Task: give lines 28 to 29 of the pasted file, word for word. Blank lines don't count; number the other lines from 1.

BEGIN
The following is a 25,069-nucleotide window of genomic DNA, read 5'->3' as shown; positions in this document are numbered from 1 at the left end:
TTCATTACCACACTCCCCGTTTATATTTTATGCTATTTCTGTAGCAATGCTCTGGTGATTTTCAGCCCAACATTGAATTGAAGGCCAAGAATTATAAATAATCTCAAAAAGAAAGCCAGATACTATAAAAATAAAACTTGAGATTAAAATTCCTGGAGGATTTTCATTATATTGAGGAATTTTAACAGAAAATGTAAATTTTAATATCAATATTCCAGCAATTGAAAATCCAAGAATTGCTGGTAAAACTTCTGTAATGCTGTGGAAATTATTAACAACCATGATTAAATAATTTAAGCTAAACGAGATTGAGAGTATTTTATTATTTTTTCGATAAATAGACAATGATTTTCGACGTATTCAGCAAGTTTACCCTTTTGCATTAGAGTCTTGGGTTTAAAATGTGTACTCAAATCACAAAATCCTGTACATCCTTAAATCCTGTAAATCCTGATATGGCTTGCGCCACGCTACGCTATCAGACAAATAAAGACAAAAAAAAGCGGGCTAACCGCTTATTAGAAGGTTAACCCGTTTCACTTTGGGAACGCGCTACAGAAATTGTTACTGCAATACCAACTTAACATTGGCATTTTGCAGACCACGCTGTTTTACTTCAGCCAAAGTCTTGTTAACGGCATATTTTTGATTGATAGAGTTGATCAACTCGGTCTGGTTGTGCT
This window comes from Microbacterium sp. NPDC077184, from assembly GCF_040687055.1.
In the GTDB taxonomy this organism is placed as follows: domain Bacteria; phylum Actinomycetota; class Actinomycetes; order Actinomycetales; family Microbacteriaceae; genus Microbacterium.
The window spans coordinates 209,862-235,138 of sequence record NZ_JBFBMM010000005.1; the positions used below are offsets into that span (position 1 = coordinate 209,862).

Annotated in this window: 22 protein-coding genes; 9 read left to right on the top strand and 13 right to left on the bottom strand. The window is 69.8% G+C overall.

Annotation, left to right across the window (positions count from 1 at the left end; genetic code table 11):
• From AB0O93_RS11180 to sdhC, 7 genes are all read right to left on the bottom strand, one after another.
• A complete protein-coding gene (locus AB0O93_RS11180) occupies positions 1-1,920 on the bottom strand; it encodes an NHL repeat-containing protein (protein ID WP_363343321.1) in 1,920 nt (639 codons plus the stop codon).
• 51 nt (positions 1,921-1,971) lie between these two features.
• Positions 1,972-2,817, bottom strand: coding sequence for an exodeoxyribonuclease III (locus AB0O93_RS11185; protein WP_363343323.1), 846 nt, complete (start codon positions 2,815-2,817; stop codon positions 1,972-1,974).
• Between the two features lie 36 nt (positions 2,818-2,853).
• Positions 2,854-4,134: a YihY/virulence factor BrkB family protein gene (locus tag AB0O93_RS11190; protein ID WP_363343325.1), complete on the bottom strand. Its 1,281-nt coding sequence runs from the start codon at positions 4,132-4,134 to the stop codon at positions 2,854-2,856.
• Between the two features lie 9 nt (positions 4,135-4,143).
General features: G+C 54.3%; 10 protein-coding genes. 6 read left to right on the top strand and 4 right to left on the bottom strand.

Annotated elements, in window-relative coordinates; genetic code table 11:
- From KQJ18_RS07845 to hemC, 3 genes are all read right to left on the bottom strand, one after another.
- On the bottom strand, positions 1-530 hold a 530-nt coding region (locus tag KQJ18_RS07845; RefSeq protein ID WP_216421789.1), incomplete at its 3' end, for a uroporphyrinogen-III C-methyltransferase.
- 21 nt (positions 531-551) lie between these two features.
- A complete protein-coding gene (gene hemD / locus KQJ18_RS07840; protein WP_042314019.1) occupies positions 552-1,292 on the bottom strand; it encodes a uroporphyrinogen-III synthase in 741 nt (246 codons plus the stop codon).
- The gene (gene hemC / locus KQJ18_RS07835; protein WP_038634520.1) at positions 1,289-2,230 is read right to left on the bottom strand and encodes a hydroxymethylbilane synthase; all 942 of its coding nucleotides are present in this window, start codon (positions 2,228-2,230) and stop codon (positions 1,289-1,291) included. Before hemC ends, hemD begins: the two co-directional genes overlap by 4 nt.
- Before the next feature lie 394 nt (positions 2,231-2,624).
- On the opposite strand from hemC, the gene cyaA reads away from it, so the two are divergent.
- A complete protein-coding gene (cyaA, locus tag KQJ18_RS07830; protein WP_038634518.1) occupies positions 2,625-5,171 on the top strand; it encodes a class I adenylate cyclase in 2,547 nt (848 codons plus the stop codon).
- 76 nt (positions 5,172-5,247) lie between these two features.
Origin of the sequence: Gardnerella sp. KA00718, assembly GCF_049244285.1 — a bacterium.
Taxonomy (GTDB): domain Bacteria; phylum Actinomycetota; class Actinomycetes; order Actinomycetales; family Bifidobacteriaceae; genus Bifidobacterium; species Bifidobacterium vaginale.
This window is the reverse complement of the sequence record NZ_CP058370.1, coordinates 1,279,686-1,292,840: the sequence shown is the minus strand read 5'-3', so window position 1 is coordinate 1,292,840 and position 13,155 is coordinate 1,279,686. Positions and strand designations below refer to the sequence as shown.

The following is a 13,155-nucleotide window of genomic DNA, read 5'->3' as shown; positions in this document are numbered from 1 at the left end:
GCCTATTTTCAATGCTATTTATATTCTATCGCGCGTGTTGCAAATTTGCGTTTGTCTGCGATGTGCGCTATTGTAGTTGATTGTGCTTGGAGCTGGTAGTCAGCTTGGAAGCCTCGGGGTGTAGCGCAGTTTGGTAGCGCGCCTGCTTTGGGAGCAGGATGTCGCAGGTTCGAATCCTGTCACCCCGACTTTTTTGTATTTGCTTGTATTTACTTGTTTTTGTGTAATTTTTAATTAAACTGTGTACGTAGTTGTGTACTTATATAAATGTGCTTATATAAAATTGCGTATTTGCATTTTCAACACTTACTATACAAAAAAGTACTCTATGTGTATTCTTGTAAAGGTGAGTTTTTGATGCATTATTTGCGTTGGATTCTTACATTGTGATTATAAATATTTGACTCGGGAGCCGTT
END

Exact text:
This window is the reverse complement of the sequence record NZ_CP058370.1, coordinates 1,279,686-1,292,840: the sequence shown is the minus strand read 5'-3', so window position 1 is coordinate 1,292,840 and position 13,155 is coordinate 1,279,686. Positions and strand designations below refer to the sequence as shown.

The following is a 13,155-nucleotide window of genomic DNA, read 5'->3' as shown; positions in this document are numbered from 1 at the left end: